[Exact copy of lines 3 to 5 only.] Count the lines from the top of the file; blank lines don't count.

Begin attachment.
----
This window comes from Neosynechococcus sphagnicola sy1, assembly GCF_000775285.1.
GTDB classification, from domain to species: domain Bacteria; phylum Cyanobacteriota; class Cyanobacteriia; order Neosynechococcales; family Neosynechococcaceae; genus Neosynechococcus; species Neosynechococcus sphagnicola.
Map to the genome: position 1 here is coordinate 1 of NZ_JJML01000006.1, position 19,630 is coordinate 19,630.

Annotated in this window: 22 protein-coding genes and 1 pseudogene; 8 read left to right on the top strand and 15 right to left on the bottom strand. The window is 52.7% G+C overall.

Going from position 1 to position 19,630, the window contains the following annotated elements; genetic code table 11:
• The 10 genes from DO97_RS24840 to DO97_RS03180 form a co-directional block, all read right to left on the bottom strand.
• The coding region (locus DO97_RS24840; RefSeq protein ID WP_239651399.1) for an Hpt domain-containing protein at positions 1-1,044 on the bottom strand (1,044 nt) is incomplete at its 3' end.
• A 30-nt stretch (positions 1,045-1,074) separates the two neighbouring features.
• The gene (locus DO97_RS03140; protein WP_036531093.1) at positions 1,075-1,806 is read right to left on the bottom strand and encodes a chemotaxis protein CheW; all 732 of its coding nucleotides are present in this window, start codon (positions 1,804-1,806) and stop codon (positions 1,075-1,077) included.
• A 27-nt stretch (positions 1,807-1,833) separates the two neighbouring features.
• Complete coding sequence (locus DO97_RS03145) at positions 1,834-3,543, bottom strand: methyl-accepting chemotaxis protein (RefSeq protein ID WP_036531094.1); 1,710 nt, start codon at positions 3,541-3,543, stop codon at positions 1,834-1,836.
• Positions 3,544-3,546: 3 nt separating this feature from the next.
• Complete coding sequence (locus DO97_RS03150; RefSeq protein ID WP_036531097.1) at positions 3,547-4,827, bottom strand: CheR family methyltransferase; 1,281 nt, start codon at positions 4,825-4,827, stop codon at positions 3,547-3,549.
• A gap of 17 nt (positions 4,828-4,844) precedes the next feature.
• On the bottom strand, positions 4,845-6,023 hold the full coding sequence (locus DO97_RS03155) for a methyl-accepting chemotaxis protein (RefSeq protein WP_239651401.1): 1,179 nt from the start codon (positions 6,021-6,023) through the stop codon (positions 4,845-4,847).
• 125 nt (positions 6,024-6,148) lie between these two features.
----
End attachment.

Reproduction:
Map to the genome: position 1 here is coordinate 1 of NZ_JJML01000006.1, position 19,630 is coordinate 19,630.

Annotated in this window: 22 protein-coding genes and 1 pseudogene; 8 read left to right on the top strand and 15 right to left on the bottom strand. The window is 52.7% G+C overall.

Going from position 1 to position 19,630, the window contains the following annotated elements; genetic code table 11: